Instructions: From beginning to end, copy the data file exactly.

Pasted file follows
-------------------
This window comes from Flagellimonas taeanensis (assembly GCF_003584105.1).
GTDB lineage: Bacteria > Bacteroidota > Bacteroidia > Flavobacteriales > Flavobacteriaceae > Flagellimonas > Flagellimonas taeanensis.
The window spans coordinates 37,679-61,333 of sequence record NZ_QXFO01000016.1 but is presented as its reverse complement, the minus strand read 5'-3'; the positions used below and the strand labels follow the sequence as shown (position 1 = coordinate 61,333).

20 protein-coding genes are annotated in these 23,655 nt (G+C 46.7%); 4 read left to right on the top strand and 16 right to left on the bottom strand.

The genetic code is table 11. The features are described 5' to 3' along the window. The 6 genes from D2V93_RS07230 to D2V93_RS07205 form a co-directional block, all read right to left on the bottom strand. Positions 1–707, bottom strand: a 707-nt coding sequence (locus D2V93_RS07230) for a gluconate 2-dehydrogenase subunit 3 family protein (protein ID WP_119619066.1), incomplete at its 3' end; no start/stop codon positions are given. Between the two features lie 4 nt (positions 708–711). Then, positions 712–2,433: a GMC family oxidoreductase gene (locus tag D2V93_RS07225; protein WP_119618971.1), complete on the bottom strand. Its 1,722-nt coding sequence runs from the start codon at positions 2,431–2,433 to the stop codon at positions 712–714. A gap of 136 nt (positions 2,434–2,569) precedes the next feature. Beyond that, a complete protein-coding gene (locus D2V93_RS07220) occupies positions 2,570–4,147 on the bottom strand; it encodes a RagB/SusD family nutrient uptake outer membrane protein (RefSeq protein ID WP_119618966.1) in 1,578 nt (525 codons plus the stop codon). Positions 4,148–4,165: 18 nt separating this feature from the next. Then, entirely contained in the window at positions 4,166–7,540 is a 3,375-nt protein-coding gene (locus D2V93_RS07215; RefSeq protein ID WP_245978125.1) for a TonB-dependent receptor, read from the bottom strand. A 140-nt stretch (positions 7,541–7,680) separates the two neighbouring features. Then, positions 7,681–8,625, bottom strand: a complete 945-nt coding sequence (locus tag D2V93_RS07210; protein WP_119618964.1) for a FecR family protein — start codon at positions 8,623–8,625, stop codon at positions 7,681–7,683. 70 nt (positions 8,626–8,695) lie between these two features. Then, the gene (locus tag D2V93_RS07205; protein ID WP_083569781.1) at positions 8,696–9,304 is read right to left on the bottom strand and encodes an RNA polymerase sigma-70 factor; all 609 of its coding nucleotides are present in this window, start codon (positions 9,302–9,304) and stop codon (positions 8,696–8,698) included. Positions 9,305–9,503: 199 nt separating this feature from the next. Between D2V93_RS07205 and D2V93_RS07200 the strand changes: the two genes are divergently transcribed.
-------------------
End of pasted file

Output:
This window comes from Flagellimonas taeanensis (assembly GCF_003584105.1).
GTDB lineage: Bacteria > Bacteroidota > Bacteroidia > Flavobacteriales > Flavobacteriaceae > Flagellimonas > Flagellimonas taeanensis.
The window spans coordinates 37,679-61,333 of sequence record NZ_QXFO01000016.1 but is presented as its reverse complement, the minus strand read 5'-3'; the positions used below and the strand labels follow the sequence as shown (position 1 = coordinate 61,333).

20 protein-coding genes are annotated in these 23,655 nt (G+C 46.7%); 4 read left to right on the top strand and 16 right to left on the bottom strand.

The genetic code is table 11. The features are described 5' to 3' along the window. The 6 genes from D2V93_RS07230 to D2V93_RS07205 form a co-directional block, all read right to left on the bottom strand. Positions 1–707, bottom strand: a 707-nt coding sequence (locus D2V93_RS07230) for a gluconate 2-dehydrogenase subunit 3 family protein (protein ID WP_119619066.1), incomplete at its 3' end; no start/stop codon positions are given. Between the two features lie 4 nt (positions 708–711). Then, positions 712–2,433: a GMC family oxidoreductase gene (locus tag D2V93_RS07225; protein WP_119618971.1), complete on the bottom strand. Its 1,722-nt coding sequence runs from the start codon at positions 2,431–2,433 to the stop codon at positions 712–714. A gap of 136 nt (positions 2,434–2,569) precedes the next feature. Beyond that, a complete protein-coding gene (locus D2V93_RS07220) occupies positions 2,570–4,147 on the bottom strand; it encodes a RagB/SusD family nutrient uptake outer membrane protein (RefSeq protein ID WP_119618966.1) in 1,578 nt (525 codons plus the stop codon). Positions 4,148–4,165: 18 nt separating this feature from the next. Then, entirely contained in the window at positions 4,166–7,540 is a 3,375-nt protein-coding gene (locus D2V93_RS07215; RefSeq protein ID WP_245978125.1) for a TonB-dependent receptor, read from the bottom strand. A 140-nt stretch (positions 7,541–7,680) separates the two neighbouring features. Then, positions 7,681–8,625, bottom strand: a complete 945-nt coding sequence (locus tag D2V93_RS07210; protein WP_119618964.1) for a FecR family protein — start codon at positions 8,623–8,625, stop codon at positions 7,681–7,683. 70 nt (positions 8,626–8,695) lie between these two features. Then, the gene (locus tag D2V93_RS07205; protein ID WP_083569781.1) at positions 8,696–9,304 is read right to left on the bottom strand and encodes an RNA polymerase sigma-70 factor; all 609 of its coding nucleotides are present in this window, start codon (positions 9,302–9,304) and stop codon (positions 8,696–8,698) included. Positions 9,305–9,503: 199 nt separating this feature from the next. Between D2V93_RS07205 and D2V93_RS07200 the strand changes: the two genes are divergently transcribed.